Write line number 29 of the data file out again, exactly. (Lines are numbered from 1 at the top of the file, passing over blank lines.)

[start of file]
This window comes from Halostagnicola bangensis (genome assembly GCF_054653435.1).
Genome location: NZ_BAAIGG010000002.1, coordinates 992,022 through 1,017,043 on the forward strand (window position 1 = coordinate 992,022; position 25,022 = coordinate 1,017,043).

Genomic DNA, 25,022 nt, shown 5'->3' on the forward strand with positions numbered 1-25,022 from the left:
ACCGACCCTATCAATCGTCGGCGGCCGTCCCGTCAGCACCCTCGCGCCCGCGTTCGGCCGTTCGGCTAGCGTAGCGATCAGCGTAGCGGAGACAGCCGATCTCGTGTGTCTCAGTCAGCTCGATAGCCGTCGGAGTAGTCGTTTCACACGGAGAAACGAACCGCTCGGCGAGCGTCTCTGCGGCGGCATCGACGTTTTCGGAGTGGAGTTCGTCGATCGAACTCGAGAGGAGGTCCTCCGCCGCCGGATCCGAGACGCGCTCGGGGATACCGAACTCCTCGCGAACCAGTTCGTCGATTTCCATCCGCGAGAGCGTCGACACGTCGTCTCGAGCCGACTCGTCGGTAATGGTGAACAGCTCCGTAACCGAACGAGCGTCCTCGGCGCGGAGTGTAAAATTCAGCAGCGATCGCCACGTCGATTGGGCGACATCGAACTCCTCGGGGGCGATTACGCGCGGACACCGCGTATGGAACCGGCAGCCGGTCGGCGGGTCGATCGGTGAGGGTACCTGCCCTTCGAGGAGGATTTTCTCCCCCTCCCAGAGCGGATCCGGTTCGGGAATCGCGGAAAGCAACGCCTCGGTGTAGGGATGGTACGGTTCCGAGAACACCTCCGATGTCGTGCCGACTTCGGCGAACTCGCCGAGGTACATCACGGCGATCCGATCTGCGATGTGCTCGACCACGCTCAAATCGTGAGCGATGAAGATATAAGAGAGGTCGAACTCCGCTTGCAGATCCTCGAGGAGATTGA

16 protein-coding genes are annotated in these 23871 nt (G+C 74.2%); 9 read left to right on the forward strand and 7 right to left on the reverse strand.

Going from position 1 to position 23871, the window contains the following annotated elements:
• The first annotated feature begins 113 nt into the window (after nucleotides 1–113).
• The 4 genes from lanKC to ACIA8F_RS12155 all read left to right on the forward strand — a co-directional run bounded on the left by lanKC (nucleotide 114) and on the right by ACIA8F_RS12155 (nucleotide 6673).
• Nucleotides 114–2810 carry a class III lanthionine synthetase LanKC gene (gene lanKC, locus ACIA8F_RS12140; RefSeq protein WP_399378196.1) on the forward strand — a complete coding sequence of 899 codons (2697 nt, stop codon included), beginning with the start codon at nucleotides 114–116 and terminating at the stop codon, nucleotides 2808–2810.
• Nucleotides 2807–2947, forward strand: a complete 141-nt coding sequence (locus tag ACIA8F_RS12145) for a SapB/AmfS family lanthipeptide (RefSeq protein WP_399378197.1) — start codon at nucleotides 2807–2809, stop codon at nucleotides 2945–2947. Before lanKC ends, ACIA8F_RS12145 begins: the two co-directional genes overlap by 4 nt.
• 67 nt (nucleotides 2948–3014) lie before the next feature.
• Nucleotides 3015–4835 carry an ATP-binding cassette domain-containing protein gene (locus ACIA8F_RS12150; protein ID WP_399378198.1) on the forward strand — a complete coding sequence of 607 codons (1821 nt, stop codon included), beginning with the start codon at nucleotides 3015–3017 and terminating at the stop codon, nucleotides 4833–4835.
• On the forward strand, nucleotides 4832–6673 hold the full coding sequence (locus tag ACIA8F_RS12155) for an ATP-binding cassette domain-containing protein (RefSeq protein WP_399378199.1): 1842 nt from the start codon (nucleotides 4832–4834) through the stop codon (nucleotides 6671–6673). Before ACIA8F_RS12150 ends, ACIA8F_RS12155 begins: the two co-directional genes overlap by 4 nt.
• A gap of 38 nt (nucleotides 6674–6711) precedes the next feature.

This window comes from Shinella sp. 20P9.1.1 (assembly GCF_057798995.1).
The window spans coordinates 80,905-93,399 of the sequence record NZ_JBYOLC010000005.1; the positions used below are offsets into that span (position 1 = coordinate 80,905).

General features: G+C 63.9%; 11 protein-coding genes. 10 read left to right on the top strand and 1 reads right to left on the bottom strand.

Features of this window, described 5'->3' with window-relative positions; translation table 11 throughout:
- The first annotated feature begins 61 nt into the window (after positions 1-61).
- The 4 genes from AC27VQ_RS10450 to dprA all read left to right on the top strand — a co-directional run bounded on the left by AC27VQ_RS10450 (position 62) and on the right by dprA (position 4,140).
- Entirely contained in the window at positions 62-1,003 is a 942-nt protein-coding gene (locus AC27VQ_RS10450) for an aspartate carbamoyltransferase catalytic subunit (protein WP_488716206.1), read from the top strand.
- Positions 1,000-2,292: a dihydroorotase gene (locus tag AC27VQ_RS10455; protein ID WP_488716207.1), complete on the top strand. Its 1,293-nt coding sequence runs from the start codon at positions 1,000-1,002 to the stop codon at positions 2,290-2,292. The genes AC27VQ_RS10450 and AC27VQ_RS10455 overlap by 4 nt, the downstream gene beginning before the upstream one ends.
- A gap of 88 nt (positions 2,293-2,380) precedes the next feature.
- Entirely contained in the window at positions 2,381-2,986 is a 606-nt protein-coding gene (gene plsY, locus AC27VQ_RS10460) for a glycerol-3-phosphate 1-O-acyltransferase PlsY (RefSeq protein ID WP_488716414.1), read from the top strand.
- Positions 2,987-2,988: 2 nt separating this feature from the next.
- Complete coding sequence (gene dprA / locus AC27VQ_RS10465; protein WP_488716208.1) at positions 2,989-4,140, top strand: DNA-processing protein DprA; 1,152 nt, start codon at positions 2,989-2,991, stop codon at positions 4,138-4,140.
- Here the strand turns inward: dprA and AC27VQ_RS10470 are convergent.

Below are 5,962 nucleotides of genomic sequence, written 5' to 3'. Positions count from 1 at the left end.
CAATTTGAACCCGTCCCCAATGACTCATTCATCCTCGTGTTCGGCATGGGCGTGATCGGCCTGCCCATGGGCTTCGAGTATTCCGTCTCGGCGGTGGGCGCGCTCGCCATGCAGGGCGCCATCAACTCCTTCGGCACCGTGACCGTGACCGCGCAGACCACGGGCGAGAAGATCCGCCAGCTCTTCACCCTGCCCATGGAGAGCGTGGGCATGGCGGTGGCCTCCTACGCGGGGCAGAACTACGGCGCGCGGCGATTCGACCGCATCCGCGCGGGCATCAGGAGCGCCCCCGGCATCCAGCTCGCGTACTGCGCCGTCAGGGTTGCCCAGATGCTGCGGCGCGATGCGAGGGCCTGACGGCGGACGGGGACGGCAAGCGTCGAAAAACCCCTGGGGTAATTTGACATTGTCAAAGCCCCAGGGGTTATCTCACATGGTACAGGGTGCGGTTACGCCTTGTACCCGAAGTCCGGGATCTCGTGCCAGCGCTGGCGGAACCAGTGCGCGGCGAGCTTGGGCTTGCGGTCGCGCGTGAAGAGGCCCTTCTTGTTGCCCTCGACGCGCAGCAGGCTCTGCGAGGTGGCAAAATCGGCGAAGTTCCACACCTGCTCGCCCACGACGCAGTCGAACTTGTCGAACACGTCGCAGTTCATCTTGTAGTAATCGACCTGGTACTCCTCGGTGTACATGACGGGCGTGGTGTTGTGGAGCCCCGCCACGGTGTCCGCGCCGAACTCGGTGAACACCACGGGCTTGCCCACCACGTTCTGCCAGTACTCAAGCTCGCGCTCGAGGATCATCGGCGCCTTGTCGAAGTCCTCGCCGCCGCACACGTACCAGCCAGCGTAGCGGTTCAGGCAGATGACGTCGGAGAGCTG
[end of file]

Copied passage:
CAATTTGAACCCGTCCCCAATGACTCATTCATCCTCGTGTTCGGCATGGGCGTGATCGGCCTGCCCATGGGCTTCGAGTATTCCGTCTCGGCGGTGGGCGCGCTCGCCATGCAGGGCGCCATCAACTCCTTCGGCACCGTGACCGTGACCGCGCAGACCACGGGCGAGAAGATCCGCCAGCTCTTCACCCTGCCCATGGAGAGCGTGGGCATGGCGGTGGCCTCCTACGCGGGGCAGAACTACGGCGCGCGGCGATTCGACCGCATCCGCGCGGGCATCAGGAGCGCCCCCGGCATCCAGCTCGCGTACTGCGCCGTCAGGGTTGCCCAGATGCTGCGGCGCGATGCGAGGGCCTGACGGCGGACGGGGACGGCAAGCGTCGAAAAACCCCTGGGGTAATTTGACATTGTCAAAGCCCCAGGGGTTATCTCACATGGTACAGGGTGCGGTTACGCCTTGTACCCGAAGTCCGGGATCTCGTGCCAGCGCTGGCGGAACCAGTGCGCGGCGAGCTTGGGCTTGCGGTCGCGCGTGAAGAGGCCCTTCTTGTTGCCCTCGACGCGCAGCAGGCTCTGCGAGGTGGCAAAATCGGCGAAGTTCCACACCTGCTCGCCCACGACGCAGTCGAACTTGTCGAACACGTCGCAGTTCATCTTGTAGTAATCGACCTGGTACTCCTCGGTGTACATGACGGGCGTGGTGTTGTGGAGCCCCGCCACGGTGTCCGCGCCGAACTCGGTGAACACCACGGGCTTGCCCACCACGTTCTGCCAGTACTCAAGCTCGCGCTCGAGGATCATCGGCGCCTTGTCGAAGTCCTCGCCGCCGCACACGTACCAGCCAGCGTAGCGGTTCAGGCAGATGACGTCGGAGAGCTG